What are you on about? Have you ever heard of prescribing pharmacists, general practice or hospital pharmacy? Also pharmacist prescribers can specialise and prescribe way more than optometrist prescribers.
As a degree, optometry is a bsc which focuses on ocular conditions whereas pharmacy is a masters in the uk / doctorate stateside & middle East where people cover a broader range of health conditions.
From personal experience with family, friends and colleagues, I can guarantee optometrists generally have better working conditions and work life balance than a majority of pharmacists and get paid more than most pharmacists. Plus side, you have more options for further study / speciality with a pharmacy degree vs optometry so in the event you are unable to practice optometry or pharmacy, you have more backup options with pharmacy.

Saying that, medicine has the most options
Last edited by quasa; 3 months ago
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McGinger
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#6
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#6
Discover a career in Pharmacy - University of Bath careers webinar 17 May - .https://www.bath.ac.uk/campaigns/dis...rmacy-at-bath/
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manchego
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#7
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#7
(Original post by quasa)
What are you on about? Have you ever heard of prescribing pharmacists, general practice or hospital pharmacy? Also pharmacist prescribers can specialise and prescribe way more than optometrist prescribers.
As a degree, optometry is a bsc which focuses on ocular conditions whereas pharmacy is a masters in the uk / doctorate stateside & middle East where people cover a broader range of health conditions.
From personal experience with family, friends and colleagues, I can guarantee optometrists generally have better working conditions and work life balance than a majority of pharmacists and get paid more than most pharmacists. Plus side, you have more options for further study / speciality with a pharmacy degree vs optometry so in the event you are unable to practice optometry or pharmacy, you have more backup options with pharmacy.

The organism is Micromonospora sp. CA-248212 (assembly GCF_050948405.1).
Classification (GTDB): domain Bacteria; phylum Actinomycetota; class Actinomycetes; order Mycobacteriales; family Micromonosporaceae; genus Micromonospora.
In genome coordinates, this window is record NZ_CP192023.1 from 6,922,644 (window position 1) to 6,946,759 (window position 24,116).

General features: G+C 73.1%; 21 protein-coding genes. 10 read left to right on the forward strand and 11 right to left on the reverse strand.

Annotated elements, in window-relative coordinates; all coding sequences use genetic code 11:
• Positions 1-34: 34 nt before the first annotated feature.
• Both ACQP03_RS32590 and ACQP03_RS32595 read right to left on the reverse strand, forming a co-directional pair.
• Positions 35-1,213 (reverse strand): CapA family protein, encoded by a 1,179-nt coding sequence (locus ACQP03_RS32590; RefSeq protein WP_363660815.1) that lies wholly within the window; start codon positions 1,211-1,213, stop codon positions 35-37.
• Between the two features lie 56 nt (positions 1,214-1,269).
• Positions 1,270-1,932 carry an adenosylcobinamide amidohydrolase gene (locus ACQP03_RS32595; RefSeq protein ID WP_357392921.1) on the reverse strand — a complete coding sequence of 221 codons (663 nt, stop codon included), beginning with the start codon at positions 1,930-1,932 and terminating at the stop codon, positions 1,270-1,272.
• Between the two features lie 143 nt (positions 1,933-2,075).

Saying that, medicine has the most options
pharmacy locum rates at the moment are going higher than optometry which is interesting but how long this stays the case remains to be seen

Also to build on quasa's point above, optometrists have very little career options in case something goes wrong / they wish to do something else outside of the profession, whereas pharmacy has more options than other health degrees barring medicine and veterinary medicine
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Claremont4ever
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#8
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#8
(Original post by manchego)
pharmacy locum rates at the moment are going higher than optometry which is interesting but how long this stays the case remains to be seen

Also to build on quasa's point above, optometrists have very little career options in case something goes wrong / they wish to do something else outside of the profession, whereas pharmacy has more options than other health degrees barring medicine and veterinary medicine